I have never missed being a teenager. You have dreams, but no control over your life. You want to grow up, but are not ready for the responsibility of it. You have urges, but are not supposed to act on them. Basically it sucks. It sucks being a teenager here in Canada, and it sucks being one in Korea, too. The new film Eighteen gives us a glimpse of two teenagers feeling this way, growing up in modern South Korea.

Directed by Jang Kun-Jae in his second feature film, Eighteen tells the story of two teenage lovers, Mi-Jeong (Min-ji Lee) and Tae-Hoon (Jun-yeong Seo), in Seoul, South Korea. The story is told in flashback to a time when the lovers are   sixteen. The film begins just after they have run away together, but like typical teenagers, they don’t think their actions through and run out of money soon after. They make their way back home and are confronted by their angry parents. After an intense confrontation between both sets of parents and children, they are forbidden to see each other until after their 18th birthday. The kids agree to the terms, but only because they have no other choice.

Although we do see a brief scene Mi-Jeong’s family, the majority of the story is told from Tae-Hoon’s point of view. Confusion is usually on the menu for teenagers and Tae-Hoon is no different. He flips back and forth between giving up on school and wanting to do well. He gets a job as a delivery boy, both to save money for he and Mi-Jeong to run away together, but also as a way for him to pass the time while he and Mi-Jeong are separated.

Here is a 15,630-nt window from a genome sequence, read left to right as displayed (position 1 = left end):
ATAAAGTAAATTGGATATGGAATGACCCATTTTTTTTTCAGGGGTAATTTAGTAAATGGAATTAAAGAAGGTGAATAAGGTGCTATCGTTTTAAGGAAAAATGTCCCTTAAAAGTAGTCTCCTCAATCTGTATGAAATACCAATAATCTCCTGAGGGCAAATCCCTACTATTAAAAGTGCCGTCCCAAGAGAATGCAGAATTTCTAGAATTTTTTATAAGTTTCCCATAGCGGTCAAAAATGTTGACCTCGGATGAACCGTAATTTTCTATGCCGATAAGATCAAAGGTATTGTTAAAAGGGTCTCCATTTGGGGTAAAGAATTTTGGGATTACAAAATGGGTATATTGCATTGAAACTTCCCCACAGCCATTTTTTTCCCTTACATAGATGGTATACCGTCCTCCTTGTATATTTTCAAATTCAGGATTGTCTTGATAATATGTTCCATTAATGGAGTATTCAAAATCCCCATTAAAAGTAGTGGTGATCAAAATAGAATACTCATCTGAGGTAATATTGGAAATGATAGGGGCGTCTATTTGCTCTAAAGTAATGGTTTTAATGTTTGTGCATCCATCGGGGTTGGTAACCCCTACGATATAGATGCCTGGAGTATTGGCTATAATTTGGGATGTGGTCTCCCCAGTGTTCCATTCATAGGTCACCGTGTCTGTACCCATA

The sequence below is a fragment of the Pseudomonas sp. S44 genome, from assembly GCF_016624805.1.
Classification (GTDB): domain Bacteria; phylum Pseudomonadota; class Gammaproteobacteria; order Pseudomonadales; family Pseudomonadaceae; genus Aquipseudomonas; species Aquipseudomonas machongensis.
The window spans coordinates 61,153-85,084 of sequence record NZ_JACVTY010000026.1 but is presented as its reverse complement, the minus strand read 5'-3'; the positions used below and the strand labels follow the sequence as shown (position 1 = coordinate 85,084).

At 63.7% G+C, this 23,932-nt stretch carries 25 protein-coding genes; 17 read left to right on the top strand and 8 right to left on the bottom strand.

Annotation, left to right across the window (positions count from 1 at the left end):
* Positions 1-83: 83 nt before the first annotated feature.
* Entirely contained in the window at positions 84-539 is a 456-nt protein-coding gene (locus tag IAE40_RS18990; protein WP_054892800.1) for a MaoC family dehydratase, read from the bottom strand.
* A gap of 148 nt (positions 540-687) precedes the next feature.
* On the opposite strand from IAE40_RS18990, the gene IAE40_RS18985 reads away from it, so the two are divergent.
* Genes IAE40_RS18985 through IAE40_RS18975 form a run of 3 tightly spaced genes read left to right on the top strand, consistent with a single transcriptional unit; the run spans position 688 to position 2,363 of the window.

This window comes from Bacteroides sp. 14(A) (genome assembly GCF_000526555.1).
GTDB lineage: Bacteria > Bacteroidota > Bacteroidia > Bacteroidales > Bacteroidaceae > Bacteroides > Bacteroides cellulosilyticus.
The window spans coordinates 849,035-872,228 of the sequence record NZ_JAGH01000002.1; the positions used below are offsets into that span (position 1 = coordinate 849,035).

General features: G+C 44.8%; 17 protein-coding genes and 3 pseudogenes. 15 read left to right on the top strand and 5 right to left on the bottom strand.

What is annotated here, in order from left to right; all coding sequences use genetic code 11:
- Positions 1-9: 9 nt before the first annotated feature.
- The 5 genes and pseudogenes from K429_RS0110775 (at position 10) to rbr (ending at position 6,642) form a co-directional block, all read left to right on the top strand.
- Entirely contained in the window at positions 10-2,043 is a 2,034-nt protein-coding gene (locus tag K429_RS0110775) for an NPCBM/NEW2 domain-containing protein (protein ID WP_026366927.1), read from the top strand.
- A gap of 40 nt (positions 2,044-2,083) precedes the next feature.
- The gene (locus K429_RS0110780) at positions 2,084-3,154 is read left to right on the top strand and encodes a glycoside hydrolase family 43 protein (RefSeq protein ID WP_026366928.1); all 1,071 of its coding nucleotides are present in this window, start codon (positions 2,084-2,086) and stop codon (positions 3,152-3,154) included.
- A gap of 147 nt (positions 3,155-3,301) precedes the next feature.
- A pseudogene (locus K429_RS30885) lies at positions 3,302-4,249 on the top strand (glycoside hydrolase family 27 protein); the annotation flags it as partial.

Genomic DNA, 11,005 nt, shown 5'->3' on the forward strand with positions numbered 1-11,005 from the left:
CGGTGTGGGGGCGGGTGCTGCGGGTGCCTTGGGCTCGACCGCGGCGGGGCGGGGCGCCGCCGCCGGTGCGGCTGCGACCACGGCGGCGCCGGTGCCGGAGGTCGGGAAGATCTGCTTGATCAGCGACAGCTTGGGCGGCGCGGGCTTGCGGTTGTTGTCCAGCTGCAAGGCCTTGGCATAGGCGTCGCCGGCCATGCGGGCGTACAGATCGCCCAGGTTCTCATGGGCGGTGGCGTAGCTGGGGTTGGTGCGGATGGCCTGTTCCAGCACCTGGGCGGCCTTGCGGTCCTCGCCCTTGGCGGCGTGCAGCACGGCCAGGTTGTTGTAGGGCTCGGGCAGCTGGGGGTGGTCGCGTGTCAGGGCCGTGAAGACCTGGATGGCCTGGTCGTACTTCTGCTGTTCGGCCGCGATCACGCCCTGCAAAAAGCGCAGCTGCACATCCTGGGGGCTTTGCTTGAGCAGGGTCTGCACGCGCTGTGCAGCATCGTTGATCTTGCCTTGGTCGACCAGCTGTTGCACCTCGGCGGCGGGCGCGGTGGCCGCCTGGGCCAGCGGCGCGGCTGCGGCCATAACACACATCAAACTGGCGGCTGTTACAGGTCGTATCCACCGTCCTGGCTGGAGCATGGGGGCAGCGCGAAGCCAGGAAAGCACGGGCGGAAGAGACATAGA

The story is less about this romance and more about the struggles of growing up. The film isn’t breaking any new ground, but its  beauty is in how the story is told. Jang Kun-Jae doesn’t go for many bold camera moves, and most of the time he   picks a corner of the room and lets the action play out. This is a good thing because it really heightens the realism of the situation. So much so, that I forgot I was watching a movie; it felt more like a documentary. The film tends to be a little slow and dry at times, but it is done for a reason. There are some amazing moments of high drama and by having the dull/quiet bits left in, it makes the drama that much more intense when it happens.

I was struck by the realistic portrayal of the main characters. Part of the strength of the film is Jun-yeong Seo. It’s a great reminder of how phony Hollywood films can be when it comes to teenagers. It’s told from a teen’s point of view, but doesn’t shy away from their flaws. For the most part, the parental characters are pretty reasonable, and if they had not chosen to run off together in the first place, their parents would have likely supported their relationship. So in many ways, the misery this couple goes through is largely of their own making, simply due to them being the age that they are.

The award winning Eighteen will have its Toronto premiere at the 2010 Toronto Reel Asian International Film Festival on November 13th at Innis Town Hall. It is worth checking out “” especially to remind yourself that it is much better to be an adult.